For all of its rapid growth, e-commerce still comprises less than 5 percent of total retail sales, so there is still plenty of room for anticipated expansion. One emerging frontier affecting fulfillment and site selection is international sales. A survey by Internet Retailer found that about 70 percent of respondents sold online to customers outside the United States. Of those merchants, about 53 percent fulfilled orders from U.S. warehouses, while 13 percent shipped from a distribution center within the customer’s country.

If world leader is a bellwether of what’s ahead, that balance is expected to shift increasingly toward more foreign sites. expects to finish 2012 with 30 U.S. and Canadian distribution sites and 40 overseas locations, a roughly 40-60 split of sales between domestic and foreign.

The e-commerce market is still in its infancy but it is growing rapidly as third-party logistics (“3PL”) providers with global reach are supporting their U.S. based clients as they enter new markets. The same movement is being mirrored by major European-based 3PL providers as they begin moving into North America to support their client’s penetration of the U.S. market.


Understanding e-commerce Challenges in the DC

The challenge logistics companies face when adopting new marketing channels, especially those that require quick response capabilities (same day shipping), is supporting vastly different customer order profiles and shipping schedules within the same order fulfillment operation.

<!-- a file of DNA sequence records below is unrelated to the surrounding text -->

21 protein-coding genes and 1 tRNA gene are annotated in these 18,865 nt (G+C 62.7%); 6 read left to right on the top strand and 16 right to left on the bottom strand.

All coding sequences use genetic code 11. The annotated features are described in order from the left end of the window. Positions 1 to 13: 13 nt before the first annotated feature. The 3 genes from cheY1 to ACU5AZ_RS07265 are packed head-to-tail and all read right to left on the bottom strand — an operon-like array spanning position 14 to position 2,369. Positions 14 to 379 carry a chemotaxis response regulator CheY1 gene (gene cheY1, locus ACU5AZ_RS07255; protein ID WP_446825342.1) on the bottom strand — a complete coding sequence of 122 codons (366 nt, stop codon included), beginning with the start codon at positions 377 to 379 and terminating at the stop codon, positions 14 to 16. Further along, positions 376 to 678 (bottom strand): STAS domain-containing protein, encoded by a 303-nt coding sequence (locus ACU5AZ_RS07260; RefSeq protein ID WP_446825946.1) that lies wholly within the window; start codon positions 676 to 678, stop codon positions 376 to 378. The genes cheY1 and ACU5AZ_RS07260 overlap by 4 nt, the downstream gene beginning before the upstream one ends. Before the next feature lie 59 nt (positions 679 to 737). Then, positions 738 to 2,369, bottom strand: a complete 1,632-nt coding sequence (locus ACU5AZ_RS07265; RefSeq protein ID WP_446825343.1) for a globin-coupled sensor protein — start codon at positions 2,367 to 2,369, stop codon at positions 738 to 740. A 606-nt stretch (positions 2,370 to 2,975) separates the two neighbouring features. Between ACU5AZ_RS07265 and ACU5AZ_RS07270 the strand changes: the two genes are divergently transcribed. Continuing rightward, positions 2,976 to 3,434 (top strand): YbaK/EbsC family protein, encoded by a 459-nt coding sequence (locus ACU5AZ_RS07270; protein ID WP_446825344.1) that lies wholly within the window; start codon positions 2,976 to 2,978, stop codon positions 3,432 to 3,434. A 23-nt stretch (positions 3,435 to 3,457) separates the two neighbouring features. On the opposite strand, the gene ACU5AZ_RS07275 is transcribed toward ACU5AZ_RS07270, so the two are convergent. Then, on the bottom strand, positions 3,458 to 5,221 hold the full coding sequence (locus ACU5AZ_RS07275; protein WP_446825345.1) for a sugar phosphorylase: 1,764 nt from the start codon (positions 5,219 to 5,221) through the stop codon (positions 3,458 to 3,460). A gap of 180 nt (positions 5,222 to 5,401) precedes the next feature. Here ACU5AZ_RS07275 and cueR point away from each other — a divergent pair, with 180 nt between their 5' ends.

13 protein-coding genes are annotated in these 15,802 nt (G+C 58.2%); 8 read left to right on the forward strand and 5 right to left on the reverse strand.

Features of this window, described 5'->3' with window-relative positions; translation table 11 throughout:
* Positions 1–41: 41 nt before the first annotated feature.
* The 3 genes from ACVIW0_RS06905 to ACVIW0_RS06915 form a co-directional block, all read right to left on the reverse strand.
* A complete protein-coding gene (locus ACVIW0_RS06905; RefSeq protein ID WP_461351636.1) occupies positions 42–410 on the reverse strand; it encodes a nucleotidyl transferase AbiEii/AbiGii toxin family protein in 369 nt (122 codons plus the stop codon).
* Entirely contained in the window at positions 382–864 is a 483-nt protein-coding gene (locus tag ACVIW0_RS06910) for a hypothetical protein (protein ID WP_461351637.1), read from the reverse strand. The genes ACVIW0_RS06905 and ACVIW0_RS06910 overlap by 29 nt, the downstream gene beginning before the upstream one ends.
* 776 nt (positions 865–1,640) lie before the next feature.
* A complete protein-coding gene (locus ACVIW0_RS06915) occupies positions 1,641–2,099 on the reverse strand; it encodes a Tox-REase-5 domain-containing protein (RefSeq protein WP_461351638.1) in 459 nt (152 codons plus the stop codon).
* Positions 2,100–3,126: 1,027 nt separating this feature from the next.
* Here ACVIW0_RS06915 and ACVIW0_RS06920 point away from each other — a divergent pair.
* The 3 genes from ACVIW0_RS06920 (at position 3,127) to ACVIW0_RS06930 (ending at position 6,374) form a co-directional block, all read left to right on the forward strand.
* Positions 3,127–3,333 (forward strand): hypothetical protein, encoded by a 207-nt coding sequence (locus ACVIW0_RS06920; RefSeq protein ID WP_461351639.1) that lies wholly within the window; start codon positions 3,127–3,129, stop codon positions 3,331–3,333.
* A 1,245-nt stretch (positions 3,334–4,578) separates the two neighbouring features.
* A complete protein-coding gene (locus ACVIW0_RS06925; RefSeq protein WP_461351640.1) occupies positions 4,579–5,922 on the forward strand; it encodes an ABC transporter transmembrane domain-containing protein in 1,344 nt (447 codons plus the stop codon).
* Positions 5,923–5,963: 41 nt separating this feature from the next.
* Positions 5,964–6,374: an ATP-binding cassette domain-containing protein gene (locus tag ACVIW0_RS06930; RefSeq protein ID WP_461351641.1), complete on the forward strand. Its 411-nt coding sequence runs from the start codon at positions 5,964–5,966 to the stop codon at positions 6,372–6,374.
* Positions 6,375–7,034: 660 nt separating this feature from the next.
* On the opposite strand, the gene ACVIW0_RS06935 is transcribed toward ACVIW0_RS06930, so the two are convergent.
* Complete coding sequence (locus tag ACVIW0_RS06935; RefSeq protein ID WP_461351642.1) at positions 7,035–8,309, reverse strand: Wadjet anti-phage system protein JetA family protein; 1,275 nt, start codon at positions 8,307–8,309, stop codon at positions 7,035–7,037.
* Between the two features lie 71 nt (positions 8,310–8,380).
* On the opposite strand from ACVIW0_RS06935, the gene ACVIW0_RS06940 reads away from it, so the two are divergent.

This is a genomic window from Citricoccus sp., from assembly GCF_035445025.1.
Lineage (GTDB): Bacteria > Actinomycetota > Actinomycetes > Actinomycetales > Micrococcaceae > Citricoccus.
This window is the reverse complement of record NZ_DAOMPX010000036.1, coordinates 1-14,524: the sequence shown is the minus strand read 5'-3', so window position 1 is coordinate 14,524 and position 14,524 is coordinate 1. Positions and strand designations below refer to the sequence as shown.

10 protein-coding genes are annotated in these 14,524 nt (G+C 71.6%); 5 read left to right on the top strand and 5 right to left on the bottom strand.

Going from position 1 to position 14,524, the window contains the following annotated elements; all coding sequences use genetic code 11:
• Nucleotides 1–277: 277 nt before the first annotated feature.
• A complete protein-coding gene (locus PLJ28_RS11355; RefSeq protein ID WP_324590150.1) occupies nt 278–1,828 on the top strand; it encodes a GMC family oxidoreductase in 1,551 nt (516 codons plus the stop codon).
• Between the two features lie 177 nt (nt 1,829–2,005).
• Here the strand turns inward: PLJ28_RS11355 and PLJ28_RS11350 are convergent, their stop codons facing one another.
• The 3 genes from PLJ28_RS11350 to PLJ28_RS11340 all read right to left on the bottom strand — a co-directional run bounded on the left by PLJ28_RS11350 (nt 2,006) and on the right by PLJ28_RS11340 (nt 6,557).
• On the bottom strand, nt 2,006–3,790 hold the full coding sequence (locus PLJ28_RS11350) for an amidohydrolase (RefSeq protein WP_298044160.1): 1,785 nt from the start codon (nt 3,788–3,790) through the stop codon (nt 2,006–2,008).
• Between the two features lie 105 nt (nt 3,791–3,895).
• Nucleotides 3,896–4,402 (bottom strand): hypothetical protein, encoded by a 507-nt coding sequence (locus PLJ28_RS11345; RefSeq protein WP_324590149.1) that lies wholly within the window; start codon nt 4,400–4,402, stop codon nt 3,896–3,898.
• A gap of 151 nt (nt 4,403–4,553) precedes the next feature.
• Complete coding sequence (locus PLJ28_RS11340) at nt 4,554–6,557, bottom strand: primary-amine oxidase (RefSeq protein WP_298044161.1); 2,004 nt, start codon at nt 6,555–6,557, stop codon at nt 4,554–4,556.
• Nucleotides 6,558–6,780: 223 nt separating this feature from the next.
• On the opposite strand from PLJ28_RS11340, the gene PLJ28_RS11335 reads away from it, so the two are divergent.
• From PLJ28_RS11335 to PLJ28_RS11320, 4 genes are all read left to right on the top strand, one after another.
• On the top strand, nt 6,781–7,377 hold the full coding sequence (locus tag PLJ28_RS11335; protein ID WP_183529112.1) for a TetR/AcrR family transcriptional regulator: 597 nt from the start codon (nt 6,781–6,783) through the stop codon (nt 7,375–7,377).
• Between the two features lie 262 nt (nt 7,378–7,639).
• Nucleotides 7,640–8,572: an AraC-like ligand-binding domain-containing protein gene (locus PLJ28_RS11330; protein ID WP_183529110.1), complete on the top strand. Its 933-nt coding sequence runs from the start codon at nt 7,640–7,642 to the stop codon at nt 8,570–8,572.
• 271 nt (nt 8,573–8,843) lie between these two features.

The typical batch-order picking and sorting model for example, works most efficiently and productively when the average customer order includes medium to large quantities of mixed SKUs. Here the shipping schedule allows sufficient time (24 to 48 hours from receipt of order) for the Warehouse Management System (WMS) to accumulate and construct several large batches of orders prior to releasing them to the picking system. SKU quantities are summarized across the orders in the batch. Then, individual pickers pick a portion of each order containing those SKUs. This batch picking model greatly increases the hit rate and productivity of each individual pickers.

Picked product is transported via a network of conveyors to an automated sorting and order consolidation system. There are of course, dozens of “rules” involved governing how batches are constructed. But, having a sufficient amount of customer orders in advance is the key to constructing efficient and productive batch sizes.

The e-commerce model is very different. To start with the frequency of customer orders tends to be very high while the individual orders are characteristically small with just a few items that are to be shipped the same day. As individual e-comm orders are received in the DC they are immediately processed by the WMS and released to picking. Because these orders are typically for less than four line items, they are more suited to discrete order picking methods.